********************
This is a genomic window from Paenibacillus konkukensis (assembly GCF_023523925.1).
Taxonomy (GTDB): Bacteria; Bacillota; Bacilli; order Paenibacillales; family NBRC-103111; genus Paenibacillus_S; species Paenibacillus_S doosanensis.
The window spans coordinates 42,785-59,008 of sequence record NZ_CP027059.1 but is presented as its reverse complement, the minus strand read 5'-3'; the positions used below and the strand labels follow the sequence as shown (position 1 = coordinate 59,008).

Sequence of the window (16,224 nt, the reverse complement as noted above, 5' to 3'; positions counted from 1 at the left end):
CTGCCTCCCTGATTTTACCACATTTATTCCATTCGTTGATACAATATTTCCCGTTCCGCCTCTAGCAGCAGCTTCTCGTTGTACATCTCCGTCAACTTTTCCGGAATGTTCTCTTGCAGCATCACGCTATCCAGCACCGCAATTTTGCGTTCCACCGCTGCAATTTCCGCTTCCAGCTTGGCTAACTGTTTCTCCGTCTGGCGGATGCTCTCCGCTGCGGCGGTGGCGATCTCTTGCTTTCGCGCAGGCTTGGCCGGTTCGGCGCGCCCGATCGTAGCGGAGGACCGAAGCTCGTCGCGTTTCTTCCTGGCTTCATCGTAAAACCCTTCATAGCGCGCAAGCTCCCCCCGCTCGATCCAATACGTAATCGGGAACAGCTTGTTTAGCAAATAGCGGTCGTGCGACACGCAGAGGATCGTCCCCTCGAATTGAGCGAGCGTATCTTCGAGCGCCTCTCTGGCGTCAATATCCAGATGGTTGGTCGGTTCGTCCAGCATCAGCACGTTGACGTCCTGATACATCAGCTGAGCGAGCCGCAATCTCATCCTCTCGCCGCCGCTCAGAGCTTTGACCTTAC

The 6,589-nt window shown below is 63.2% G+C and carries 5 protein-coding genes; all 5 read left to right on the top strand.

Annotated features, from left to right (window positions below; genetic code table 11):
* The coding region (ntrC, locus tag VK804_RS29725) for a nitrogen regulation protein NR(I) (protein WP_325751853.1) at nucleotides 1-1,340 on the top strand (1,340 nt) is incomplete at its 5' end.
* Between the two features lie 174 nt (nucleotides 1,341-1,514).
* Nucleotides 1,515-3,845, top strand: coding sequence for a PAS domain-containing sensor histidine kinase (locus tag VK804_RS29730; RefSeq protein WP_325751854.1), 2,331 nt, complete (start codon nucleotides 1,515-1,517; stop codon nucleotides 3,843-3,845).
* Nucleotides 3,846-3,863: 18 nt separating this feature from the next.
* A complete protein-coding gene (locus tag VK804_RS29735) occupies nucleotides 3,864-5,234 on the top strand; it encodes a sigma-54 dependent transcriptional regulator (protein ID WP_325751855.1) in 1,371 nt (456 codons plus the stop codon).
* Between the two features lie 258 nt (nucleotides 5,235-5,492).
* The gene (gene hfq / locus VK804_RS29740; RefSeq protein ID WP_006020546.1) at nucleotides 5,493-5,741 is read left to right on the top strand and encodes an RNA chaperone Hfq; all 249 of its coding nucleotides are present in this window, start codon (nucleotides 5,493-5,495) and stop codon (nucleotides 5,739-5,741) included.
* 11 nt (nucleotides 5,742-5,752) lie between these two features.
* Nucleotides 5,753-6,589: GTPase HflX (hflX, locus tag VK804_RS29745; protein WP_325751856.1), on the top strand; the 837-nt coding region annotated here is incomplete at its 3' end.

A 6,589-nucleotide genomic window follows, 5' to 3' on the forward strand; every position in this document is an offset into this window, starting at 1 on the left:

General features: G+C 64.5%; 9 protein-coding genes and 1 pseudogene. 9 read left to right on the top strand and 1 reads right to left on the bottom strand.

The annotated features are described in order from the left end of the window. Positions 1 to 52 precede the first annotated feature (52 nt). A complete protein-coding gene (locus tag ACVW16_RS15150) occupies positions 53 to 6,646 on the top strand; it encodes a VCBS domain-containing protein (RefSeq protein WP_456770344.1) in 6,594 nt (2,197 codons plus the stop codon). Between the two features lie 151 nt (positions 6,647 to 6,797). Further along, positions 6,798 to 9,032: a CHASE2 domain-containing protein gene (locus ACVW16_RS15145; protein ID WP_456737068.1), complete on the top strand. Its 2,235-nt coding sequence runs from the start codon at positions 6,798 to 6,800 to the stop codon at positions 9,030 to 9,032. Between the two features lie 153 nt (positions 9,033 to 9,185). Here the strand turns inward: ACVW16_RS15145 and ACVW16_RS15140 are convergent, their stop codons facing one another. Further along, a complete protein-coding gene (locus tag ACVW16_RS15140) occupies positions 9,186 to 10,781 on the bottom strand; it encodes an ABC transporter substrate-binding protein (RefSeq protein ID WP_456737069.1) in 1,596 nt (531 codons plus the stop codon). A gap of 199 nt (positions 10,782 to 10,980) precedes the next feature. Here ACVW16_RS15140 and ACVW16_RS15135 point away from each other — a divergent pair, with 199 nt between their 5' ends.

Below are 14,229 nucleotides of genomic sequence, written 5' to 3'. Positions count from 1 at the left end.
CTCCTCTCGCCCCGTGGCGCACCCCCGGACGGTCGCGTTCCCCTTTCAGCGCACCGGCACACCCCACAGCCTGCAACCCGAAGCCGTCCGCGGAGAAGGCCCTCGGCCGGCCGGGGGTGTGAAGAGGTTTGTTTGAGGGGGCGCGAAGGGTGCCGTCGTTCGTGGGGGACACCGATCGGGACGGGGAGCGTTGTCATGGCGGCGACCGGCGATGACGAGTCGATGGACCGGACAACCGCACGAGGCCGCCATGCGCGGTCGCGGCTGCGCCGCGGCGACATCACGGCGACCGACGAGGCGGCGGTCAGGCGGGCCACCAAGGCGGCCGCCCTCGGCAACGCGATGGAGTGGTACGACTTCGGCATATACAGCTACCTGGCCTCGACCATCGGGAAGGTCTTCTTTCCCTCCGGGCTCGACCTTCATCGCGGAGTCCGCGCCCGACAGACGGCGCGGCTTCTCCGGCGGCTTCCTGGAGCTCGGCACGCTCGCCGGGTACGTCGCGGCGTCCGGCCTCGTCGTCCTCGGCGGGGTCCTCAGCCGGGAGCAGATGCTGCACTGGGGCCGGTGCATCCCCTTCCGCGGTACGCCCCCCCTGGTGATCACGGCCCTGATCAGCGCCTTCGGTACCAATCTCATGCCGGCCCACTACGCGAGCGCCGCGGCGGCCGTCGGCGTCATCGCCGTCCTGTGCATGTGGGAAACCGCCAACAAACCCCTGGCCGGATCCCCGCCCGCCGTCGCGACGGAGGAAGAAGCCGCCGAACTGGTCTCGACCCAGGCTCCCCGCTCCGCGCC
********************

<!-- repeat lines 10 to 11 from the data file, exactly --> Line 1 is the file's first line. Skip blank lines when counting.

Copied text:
* Nucleotides 1,515-3,845, top strand: coding sequence for a PAS domain-containing sensor histidine kinase (locus tag VK804_RS29730; RefSeq protein WP_325751854.1), 2,331 nt, complete (start codon nucleotides 1,515-1,517; stop codon nucleotides 3,843-3,845).
* Nucleotides 3,846-3,863: 18 nt separating this feature from the next.